sparingly as the flavor can be overpowering.
The list is by no means exhaustive. Curry can get creative and ingredients can range from fresh ginger to black pepper to the aromatic flowers of galangal. For more interesting variations, check these resources:
A little Bit of History
Tracing the beginning of curry can get convoluted and different sources give slightly different variations. Without going into details, some of the basic spices used in curry specifically turmeric, cardamom, pepper and mustard can be traced back to India where they were cultivated in the Indus Valley in 3000 BC. Trade links soon brought these exotic spices to the Sumerians and Egyptians, where the first recorded recipe for meat with spicy sauce appeared on tablets found in Babylon, dated around 1700 BC.
Fast forward many centuries later, we know the British also has a very close claim on the use on curry. This is documented in the book, “History of Food,” by Maguelonne Toussaint-Samat.
“At the end of the nineteenth century, however, ready-prepared curry powder could be found for sale in Indian towns. Then, so the tale goes, an Englishman named Sharwood was dining with the Maharaja of Madras, who mentioned to him the shop kept by a famous master maker of curry powder called Vencatachellum. The Englishman visited it and obtained the secret of Madras curry powder, a mixture of saffron, turmeric, cumin, Kerala coriander and a selection of Orissa chilies..."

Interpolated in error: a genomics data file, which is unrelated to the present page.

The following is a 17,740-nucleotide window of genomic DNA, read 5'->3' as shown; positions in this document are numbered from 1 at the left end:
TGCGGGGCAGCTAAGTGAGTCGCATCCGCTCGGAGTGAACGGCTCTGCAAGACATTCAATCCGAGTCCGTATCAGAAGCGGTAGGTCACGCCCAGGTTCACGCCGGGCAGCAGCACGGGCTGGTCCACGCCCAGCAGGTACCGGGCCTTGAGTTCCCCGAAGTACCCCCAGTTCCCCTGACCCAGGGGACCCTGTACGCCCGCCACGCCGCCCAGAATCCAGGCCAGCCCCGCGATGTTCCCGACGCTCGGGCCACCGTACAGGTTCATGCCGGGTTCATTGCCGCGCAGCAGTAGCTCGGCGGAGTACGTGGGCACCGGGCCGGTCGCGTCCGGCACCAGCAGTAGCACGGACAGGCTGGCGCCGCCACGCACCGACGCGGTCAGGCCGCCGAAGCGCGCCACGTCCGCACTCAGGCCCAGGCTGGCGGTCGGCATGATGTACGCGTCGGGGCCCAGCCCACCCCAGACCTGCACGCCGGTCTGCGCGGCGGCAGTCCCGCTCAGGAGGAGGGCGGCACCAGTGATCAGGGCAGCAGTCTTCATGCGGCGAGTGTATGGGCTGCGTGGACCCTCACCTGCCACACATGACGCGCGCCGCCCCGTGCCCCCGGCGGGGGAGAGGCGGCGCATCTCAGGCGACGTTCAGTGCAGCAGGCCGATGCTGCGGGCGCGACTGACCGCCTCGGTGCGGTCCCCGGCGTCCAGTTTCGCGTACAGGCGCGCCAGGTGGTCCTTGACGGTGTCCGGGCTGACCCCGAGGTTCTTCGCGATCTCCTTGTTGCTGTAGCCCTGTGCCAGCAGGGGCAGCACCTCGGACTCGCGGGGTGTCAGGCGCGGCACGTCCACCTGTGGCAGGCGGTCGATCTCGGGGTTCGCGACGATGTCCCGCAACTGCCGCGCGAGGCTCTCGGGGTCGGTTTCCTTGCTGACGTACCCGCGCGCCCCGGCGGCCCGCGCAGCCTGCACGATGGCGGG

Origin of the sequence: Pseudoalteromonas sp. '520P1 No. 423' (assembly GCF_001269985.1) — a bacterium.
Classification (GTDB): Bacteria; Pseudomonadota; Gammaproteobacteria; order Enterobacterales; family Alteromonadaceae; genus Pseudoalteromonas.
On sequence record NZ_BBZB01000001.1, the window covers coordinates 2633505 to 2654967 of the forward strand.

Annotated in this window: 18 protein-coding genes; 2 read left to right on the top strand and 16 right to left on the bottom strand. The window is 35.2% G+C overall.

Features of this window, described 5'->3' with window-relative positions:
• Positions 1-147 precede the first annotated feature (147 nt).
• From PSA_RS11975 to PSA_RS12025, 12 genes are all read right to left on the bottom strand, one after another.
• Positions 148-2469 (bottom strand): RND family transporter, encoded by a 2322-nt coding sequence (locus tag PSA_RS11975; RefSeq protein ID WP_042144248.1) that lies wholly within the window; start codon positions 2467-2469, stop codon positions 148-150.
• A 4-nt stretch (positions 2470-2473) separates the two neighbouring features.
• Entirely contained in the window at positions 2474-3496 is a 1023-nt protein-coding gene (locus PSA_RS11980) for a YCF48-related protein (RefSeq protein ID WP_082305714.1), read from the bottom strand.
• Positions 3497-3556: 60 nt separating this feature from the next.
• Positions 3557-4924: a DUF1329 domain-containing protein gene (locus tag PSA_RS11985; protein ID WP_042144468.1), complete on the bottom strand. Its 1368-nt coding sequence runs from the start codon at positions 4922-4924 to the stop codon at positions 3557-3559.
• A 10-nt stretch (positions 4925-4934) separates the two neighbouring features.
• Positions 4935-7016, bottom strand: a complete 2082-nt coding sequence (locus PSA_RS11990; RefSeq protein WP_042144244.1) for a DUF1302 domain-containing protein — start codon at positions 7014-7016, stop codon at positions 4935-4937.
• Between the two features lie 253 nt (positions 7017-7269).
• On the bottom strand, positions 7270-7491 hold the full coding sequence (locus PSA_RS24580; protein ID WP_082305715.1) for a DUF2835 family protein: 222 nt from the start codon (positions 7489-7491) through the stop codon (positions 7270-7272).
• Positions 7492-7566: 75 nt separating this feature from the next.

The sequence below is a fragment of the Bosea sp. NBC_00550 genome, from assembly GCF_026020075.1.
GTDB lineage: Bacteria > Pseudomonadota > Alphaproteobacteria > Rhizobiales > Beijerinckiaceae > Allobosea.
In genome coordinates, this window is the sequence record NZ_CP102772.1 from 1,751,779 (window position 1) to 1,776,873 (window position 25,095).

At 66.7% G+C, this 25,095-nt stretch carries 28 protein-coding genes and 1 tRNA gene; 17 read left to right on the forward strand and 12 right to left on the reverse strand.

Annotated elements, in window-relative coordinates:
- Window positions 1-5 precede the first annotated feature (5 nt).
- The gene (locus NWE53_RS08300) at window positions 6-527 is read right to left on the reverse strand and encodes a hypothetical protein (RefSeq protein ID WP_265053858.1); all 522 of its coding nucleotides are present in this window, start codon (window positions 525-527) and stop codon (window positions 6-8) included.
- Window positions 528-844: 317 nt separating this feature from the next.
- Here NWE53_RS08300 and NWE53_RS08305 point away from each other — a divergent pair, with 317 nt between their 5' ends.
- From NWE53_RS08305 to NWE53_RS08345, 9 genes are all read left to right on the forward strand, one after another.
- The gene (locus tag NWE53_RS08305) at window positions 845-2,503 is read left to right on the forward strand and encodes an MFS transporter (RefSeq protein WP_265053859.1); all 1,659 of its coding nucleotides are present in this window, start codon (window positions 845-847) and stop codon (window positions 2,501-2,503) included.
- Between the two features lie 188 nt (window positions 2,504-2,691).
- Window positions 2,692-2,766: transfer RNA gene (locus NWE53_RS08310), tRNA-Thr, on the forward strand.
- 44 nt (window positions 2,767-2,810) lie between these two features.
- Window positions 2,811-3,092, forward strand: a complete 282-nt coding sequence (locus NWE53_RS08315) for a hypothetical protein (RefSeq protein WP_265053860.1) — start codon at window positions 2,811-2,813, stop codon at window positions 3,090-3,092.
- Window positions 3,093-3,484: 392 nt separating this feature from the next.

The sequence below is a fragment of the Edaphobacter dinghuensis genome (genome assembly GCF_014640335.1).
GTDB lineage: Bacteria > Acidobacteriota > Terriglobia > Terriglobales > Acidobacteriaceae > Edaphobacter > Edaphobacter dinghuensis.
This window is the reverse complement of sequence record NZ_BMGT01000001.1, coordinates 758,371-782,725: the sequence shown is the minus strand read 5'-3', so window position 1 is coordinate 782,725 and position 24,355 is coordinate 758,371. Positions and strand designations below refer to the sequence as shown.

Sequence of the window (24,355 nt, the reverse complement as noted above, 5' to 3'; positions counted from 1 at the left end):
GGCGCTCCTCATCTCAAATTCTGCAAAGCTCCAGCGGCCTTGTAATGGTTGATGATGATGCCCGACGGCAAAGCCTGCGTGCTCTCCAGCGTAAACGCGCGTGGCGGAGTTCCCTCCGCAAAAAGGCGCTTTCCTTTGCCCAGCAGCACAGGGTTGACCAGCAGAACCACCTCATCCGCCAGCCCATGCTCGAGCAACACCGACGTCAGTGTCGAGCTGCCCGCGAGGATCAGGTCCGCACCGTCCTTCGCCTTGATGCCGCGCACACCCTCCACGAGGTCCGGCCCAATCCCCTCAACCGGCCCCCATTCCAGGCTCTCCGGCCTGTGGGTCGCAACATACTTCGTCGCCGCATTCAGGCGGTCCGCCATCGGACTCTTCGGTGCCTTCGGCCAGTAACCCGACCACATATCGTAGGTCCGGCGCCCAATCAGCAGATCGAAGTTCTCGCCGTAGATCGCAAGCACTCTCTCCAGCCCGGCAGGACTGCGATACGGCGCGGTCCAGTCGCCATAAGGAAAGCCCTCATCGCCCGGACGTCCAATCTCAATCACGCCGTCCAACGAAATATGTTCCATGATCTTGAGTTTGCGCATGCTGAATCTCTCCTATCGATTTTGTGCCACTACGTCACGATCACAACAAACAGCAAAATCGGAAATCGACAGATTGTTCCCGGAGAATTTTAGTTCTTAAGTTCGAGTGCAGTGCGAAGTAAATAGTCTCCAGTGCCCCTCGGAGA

Health Benefits of Curry
- According to Gregory Cole, a researcher at the University of California—Los Angeles, the rates of Alzheimer’s disease are four times slower in India than in America. His studies suggest that curry powder may contain a powerful substance to protect the brain from damage that leads to Alzheimer’s.
- The National Center for Complementary and Alternative medicine cited animal studies where extracts of turmeric (curcumin) was found to protect joints against inflammation and damage. This finding can be potentially useful for those suffering from rheumatoid arthritis.
- The Multiple Sclerosis Resource Center also cited curcumin’s curative powers in treating multiple sclerosis, rheumatoid arthritis, psoriasis and inflammatory bowel disease in human and animal models.
- Mayo clinic says the anti-inflammatory and antioxidant qualities of curcumin can be a potent defense against many forms of cancer including colon, prostrate and breast cancers.
- Researchers at the Jean Mayer USDA Human Nutrition Research Center at Tufts University reveals additional incentives for including curcumin in the diet: curcumin appears to reduce weight gain and suppress the growth of fat tissue in mice an cell models.
Most of these studies are preliminary and therefore more research is necessary to validate claims.
Curry is available in different forms: powder, paste or canned. In Asia, fresh blends of curry can be obtained from the market and they are specially formulated to work with different category of foods: fish curry, meat curry or vegetables. These paste blends should be used within a few days.
Curry powder should be stored away in dark glass jars away from light as it can discolor turmeric. It also loses its pungency quickly, so make sure the containers are air-tight as well. Use within two months.
Canned and paste sealed in commercial pouches—check expiration dates. Refrigerate once they are opened.